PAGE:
Rust vs. Go
I started to understand why Rust authors made other design decision than Go authors when I found a thought that they assign different priorities to three “ideals”: readability (or, “simple API”), security, and performance.
In case of Go, I’d say readability (“simple API”) is top, security comes after, and performance is a third priority.
I claim this shows up in allowing
nil in the language (compromise against security),
and in allowing a garbage collector in the language (compromise against performance).
In case of Rust, I see it as security and performance playing top-priority duo; with readability being cared for, but only as long as it doesn’t interfere with those.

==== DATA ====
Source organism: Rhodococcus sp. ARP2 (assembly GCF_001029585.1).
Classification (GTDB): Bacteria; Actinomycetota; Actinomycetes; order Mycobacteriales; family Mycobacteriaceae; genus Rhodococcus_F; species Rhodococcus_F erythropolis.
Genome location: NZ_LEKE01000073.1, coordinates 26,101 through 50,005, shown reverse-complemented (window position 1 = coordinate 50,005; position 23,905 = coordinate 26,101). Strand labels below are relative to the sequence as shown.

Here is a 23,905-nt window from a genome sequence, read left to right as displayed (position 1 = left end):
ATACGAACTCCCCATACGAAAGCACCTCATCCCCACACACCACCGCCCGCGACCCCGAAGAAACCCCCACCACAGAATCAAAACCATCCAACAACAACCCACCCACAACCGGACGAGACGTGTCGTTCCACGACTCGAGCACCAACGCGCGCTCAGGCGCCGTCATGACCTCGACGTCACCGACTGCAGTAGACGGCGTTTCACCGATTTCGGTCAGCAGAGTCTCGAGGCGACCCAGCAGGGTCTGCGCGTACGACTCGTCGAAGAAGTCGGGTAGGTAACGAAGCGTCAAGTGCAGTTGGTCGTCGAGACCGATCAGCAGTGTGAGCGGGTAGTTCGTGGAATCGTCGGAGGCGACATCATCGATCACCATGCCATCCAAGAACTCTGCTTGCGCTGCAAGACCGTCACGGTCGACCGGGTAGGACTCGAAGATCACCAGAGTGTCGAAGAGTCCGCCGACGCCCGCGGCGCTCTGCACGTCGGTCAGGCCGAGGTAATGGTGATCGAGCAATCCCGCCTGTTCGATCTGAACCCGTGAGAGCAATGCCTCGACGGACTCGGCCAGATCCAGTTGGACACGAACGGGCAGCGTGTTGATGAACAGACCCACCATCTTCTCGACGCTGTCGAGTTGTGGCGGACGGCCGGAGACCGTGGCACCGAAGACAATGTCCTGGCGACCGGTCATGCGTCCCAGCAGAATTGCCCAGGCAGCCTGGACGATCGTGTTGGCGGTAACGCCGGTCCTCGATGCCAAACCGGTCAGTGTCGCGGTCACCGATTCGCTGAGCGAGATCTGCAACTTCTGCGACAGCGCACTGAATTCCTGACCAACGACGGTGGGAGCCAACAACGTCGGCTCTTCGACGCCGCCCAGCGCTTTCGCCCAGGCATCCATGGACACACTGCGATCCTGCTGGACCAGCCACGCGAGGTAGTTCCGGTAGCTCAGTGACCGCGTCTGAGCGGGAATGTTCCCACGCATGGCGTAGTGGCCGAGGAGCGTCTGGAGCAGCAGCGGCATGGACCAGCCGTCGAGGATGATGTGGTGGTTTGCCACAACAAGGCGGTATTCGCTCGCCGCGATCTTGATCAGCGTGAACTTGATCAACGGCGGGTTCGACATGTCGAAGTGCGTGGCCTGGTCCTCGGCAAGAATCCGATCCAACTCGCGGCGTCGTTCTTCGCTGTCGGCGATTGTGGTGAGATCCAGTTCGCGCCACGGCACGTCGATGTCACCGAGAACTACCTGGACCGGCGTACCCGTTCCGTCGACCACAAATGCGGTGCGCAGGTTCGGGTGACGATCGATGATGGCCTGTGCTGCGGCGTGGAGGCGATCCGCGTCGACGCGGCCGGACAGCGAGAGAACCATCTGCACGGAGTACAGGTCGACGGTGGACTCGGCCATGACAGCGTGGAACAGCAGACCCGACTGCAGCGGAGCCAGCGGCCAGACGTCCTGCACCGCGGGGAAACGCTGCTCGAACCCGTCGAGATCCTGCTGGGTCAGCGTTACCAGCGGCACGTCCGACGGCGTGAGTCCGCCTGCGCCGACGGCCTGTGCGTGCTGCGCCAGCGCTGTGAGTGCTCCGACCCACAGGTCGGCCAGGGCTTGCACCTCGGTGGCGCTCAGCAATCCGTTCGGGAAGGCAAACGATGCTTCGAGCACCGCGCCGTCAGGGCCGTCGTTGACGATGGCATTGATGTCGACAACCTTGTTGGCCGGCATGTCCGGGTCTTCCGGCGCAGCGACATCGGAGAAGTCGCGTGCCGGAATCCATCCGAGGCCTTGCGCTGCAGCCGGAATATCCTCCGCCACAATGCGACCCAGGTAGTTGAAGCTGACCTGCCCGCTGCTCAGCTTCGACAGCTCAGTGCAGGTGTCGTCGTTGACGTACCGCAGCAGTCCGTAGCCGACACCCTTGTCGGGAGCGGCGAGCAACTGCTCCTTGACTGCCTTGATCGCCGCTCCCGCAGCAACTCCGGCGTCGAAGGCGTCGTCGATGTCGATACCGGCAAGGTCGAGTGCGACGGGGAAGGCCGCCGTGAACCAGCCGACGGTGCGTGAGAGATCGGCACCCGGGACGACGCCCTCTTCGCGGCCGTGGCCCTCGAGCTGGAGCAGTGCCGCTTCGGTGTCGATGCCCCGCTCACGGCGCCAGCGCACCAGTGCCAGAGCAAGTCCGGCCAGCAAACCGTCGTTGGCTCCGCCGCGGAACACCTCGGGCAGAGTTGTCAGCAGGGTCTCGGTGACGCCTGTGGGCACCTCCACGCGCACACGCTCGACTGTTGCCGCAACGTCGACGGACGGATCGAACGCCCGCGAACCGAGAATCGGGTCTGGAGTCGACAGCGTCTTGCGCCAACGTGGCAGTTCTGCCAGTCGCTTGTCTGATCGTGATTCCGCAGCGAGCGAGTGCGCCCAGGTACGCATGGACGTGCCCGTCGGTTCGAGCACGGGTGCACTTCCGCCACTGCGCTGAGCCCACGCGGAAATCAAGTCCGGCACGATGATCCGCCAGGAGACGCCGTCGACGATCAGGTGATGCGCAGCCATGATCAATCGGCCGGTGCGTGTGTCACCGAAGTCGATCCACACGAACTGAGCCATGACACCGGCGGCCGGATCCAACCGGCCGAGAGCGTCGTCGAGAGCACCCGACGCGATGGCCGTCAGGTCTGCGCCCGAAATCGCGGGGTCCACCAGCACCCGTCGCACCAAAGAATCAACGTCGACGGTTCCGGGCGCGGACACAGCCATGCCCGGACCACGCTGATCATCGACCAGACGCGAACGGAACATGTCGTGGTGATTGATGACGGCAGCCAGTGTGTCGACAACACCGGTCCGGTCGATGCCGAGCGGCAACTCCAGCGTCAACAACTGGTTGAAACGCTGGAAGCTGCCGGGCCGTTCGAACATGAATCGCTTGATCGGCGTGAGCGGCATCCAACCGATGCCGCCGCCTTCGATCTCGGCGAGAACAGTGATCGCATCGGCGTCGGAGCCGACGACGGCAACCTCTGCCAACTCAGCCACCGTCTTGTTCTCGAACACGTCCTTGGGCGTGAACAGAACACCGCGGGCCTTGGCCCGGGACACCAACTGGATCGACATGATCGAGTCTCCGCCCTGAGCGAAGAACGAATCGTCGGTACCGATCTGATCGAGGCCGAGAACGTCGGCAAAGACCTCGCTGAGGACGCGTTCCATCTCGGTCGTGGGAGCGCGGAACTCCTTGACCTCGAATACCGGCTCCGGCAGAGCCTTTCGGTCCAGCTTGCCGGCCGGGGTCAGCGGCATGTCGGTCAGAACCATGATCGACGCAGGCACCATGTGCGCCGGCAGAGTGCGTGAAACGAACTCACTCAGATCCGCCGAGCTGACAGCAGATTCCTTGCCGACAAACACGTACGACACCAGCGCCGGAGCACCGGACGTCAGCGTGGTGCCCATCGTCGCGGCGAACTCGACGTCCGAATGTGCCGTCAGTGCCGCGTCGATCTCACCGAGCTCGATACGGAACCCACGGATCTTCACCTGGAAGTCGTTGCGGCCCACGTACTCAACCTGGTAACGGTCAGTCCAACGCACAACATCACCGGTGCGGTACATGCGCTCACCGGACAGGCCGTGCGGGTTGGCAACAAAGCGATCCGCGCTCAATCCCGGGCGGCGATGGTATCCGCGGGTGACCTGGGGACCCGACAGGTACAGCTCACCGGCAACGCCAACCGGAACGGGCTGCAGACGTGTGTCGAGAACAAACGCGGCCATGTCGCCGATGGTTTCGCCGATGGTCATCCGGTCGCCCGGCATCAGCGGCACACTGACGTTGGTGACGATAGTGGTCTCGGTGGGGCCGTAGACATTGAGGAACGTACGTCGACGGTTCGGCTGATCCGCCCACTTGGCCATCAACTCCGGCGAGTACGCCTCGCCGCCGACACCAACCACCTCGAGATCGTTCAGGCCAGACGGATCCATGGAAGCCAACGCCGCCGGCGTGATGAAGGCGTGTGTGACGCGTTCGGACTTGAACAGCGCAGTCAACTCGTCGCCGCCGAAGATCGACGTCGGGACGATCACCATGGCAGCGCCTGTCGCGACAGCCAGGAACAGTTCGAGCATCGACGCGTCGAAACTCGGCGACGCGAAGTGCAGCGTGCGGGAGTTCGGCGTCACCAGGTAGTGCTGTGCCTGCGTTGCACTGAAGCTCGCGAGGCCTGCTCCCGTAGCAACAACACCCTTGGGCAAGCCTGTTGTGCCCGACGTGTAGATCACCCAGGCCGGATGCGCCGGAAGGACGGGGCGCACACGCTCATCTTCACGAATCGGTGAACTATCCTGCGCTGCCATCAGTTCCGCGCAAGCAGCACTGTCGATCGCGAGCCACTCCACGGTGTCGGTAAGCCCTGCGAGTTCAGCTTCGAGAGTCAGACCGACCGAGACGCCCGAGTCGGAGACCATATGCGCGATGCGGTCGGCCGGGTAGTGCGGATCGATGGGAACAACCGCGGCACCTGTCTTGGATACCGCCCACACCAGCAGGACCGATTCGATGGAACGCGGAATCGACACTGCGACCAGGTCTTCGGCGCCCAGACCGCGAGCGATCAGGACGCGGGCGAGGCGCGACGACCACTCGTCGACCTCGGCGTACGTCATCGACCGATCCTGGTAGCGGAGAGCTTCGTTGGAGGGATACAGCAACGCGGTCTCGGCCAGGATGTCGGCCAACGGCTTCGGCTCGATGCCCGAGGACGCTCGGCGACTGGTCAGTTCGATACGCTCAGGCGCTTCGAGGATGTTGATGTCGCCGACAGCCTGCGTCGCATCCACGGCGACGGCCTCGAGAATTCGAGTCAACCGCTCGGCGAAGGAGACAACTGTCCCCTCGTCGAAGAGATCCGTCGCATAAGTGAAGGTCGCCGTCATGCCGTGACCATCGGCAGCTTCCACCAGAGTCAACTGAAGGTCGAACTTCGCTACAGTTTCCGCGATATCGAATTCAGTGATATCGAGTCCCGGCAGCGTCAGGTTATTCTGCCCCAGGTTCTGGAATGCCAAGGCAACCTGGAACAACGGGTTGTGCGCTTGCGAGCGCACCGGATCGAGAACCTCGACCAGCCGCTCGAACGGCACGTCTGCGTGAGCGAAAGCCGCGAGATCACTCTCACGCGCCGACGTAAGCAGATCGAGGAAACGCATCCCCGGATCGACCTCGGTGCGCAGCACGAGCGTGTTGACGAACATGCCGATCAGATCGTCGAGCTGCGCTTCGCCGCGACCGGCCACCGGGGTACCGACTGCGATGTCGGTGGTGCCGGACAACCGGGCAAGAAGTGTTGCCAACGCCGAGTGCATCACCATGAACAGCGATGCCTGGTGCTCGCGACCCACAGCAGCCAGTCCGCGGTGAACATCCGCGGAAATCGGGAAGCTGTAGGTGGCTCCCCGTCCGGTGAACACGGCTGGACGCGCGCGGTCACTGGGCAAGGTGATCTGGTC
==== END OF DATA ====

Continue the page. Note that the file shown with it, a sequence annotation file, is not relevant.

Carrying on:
I think this fact alone, of enabling a shared success of both of such seemingly at-odds ideals as security and performance in Rust, is a mind-blowing accomplishment already. I now understand and respect exceptionality of that achievement, and through that accept that there’s not enough magic to be able to achieve flawless readability as well — grudgingly forcing it to occupy a back-seat.
Interestingly, the security plus performance duo seems to be already balancing a sharp edge,
with their relation being a rough if loving and respectful friendship.
I interpret this as the source of occasional tensions showing up in the community,
e.g. most visibly around the use of